Contingent Reasons?

Another response, put by scholars such as Kenneth Pomeranz, is that China after the Song continued to develop, but failed to maintain its lead over Europe for purely contingent and accidental reasons. Pomeranz puts great stress on one factor, that China’s coal reserves were both geologically inaccessible and geographically remote, making a steam-powered industrial revolution like the one in Europe impossible.

This argument has some force, but again there are serious problems. While Ming and Qing China did see continued development in a number of areas, there were many others (such as maritime technology) where not only did innovation cease, but entire technologies were abandoned. Most importantly, this argument misunderstands European economic history. The role of steam power in the “Industrial Revolution” is now known to have been exaggerated; there was no single sudden technological breakthrough.

In fact the Mongols were to blame, but indirectly. The real reason for China’s loss of momentum was the response of the Chinese elite to the shock of barbarian conquest. The Ming Emperors believed that Song policy had produced a weak, divided polity and had undermined the stability of traditional Chinese society.

In reaction they introduced a set of policies that deliberately reversed many of the key features of the Song. Those policies were continued and even intensified under the Qing. The consultative government and rule of law found under the Song were replaced by a highly centralized and autocratic government, entirely dependent on the Emperor.

Long-distance trade was discouraged, as was overseas trade, and after 1430 all trade by sea was stopped. In general the Song policy of relying on taxes on trade and encouraging it (to bring in revenue) was reversed, and the traditional agrarian taxes were restored. The Ming and Qing sought to make peasant farmers the basic unit of society; free movement was stopped. Several technologies were abandoned or deliberately abolished. The Ming encouraged the formation of large regional merchant cartels, which were favored by the state and given monopolies over key commodities such as lead, iron, and salt. In general, the policy was to discourage and regulate innovation and to promote social stability at the expense of growth.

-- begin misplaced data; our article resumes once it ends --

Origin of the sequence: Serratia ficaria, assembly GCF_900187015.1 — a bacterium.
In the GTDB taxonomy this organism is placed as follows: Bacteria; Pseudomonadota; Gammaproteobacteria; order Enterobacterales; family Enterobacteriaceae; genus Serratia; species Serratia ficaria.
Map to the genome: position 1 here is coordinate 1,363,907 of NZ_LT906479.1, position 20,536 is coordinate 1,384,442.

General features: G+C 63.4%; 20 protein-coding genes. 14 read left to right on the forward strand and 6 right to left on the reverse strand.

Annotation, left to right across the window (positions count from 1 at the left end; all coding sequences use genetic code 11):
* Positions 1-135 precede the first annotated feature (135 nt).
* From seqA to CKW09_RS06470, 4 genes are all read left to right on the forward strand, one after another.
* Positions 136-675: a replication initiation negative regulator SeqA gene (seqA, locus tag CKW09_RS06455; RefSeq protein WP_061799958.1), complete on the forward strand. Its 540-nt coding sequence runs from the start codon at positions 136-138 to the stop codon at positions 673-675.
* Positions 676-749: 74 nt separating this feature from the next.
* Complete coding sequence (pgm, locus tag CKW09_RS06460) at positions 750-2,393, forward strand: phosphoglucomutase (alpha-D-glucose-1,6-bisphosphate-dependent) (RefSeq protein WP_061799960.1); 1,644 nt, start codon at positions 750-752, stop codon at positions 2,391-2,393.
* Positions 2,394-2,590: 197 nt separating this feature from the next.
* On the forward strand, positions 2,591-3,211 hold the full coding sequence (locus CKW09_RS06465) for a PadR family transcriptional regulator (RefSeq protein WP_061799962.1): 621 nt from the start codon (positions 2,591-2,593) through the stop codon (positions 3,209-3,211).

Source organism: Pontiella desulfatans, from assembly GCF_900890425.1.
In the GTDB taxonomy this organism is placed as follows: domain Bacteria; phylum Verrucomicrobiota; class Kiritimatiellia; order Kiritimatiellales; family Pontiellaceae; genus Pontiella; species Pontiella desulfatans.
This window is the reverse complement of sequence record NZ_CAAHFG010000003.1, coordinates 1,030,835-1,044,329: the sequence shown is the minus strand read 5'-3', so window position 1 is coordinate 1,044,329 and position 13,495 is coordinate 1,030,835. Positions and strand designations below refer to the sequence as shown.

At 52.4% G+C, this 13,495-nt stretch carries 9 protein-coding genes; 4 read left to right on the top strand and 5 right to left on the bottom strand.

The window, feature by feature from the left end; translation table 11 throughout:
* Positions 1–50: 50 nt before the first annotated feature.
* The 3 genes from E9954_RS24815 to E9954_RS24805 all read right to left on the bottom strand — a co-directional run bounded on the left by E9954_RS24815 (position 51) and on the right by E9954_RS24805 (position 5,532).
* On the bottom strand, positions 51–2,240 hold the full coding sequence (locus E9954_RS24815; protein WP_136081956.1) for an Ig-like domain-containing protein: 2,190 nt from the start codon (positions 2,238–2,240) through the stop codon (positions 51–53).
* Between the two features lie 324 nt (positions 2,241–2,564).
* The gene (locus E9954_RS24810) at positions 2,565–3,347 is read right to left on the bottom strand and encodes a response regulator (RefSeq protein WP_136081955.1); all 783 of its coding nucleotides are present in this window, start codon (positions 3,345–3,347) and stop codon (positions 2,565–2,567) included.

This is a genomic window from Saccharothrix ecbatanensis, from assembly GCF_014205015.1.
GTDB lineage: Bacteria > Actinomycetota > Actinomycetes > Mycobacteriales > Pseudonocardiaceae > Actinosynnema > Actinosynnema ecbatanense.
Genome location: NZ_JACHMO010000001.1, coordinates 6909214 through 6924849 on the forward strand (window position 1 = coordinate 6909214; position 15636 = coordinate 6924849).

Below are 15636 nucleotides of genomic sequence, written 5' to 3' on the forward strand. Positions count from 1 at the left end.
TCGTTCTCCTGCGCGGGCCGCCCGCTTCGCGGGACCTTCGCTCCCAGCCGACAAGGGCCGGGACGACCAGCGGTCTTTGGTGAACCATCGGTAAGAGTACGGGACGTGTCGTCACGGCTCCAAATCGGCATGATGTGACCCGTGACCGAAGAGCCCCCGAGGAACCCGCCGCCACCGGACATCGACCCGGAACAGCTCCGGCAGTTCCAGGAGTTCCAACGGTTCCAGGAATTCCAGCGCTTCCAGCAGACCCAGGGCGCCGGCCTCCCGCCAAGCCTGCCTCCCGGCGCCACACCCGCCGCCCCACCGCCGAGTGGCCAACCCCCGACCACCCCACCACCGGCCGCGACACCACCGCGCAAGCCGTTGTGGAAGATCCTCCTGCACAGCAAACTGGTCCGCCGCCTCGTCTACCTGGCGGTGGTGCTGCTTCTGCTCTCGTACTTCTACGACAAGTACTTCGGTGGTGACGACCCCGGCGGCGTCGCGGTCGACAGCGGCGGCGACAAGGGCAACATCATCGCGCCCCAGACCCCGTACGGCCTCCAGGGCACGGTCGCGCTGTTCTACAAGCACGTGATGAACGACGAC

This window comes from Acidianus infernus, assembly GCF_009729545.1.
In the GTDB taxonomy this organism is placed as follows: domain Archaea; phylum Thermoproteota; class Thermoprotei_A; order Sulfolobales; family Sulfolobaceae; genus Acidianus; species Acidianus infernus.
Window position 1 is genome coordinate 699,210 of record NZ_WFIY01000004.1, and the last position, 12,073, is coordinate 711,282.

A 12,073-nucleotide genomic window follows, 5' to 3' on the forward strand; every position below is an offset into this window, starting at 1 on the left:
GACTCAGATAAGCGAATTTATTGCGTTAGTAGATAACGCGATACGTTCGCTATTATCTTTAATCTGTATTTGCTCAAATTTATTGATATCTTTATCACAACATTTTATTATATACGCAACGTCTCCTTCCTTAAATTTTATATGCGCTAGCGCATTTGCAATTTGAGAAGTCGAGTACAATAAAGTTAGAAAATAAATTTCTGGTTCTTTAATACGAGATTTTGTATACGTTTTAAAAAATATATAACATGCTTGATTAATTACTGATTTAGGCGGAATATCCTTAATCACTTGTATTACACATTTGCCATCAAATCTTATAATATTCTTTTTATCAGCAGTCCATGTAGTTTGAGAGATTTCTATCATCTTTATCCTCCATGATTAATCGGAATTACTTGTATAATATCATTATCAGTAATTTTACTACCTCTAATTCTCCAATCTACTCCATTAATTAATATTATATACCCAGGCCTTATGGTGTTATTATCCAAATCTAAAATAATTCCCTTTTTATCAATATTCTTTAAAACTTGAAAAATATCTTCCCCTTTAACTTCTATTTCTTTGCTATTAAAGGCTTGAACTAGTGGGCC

In the medium term this policy was a success, partly because after about 1600 China had no serious competitors in Eastern Asia. In the long run, however, it led to the series of catastrophes that afflicted China in the nineteenth and twentieth centuries.

What does this tell us? First, it shows that modernity and its benefits are not inevitable or irreversible. An “Industrial Revolution” was cut off and reversed in the fourteenth century by deliberate policy.

Second, as Joel Mokyr points out, this was possible for one reason. Unlike Europe, China was not politically divided. Instead there was a single state, headed by one ruler. This made it possible for the state to stop economic progress in a way not possible in a system of competing sovereignties such Europe. This has clear implications for our own times.